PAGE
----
s throat and its area of the nozzle exit. In vacuum, the ideal expansion ratio is extremely large – a good vacuum engine has a very narrow throat compared to its exit. To make a given engine work better in vacuum, we use a really big nozzle (though there’s obviously a lot more to it that just making your booster engine’s nozzle bigger).
Nozzel expansion ratios.png

Simplified rocket engines with small and high nozzle expansion ratios

 

Of course, reality sets in here because you can’t just add moar expansion ratio (a multi-kilometer wide nozzle might be a bit heavy) .Rocket scientists have tested novel concepts like the inflatable nozzle (look this one up), the hinged nozzle, and other creative ways of compressing nozzles so they become really big in orbit but can be launched with a smaller footprint. A working example of that is the RL-10B-2 engine that uses an extending lower nozzle cone that deploys once the rocket’s upper stage separates. You’ll see something like that in KSP2 with our NERV-US engine.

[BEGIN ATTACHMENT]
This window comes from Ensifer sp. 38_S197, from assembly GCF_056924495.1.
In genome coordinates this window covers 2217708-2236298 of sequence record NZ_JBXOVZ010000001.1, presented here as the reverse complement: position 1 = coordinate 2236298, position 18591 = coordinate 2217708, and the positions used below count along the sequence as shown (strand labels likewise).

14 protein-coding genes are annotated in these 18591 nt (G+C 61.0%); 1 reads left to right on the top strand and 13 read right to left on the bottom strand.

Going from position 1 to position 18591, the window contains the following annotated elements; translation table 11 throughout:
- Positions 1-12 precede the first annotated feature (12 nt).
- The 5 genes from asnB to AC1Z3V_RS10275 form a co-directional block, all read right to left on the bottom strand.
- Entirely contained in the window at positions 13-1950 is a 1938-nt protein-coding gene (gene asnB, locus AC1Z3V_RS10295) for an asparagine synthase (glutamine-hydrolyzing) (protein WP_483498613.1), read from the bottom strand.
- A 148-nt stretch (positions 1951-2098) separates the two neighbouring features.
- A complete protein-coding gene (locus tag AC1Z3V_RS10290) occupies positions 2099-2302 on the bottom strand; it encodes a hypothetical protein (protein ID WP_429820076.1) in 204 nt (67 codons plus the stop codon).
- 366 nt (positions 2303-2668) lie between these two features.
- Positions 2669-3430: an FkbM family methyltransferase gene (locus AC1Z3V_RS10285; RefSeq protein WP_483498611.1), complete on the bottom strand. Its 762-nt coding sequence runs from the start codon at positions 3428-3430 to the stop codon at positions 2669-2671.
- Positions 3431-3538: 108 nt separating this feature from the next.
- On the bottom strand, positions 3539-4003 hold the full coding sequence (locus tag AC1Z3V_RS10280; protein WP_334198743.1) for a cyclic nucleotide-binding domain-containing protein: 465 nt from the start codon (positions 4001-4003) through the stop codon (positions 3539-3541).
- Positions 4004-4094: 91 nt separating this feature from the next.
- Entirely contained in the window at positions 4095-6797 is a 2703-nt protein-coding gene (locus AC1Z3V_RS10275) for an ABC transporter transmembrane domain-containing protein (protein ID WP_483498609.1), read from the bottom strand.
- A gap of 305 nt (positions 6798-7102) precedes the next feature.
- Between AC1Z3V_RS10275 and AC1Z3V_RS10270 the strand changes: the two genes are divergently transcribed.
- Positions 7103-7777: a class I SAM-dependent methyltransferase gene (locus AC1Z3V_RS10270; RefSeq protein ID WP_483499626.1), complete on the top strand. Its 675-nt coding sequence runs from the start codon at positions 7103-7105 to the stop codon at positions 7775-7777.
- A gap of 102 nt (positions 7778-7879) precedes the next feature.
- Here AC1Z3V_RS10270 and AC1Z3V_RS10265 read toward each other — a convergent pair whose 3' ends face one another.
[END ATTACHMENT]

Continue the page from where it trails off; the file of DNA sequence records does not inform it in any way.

Unfortunately, KSP1’s vacuum engines are actually smaller than their atmospheric counterparts, which causes no end of consternation among the more technically minded of KSP players. This is a bit of dichotomy, because we all love using the Terrier and Poodle as lander engines due to their small footprint and suitability for landing legs. For KSP2, we will we be looking at moving towards a model that keeps these heritage KSP1 engines around as a subclass of engines that we’ll define as the Orbital class. These will maintain some level of excellence in space, get a bump to their atmospheric stats and leave the door wide open to the long, efficient Deep Space class of engine that lines up more with idealized vacuum engines – a new set we’ll be introducing through Early Access.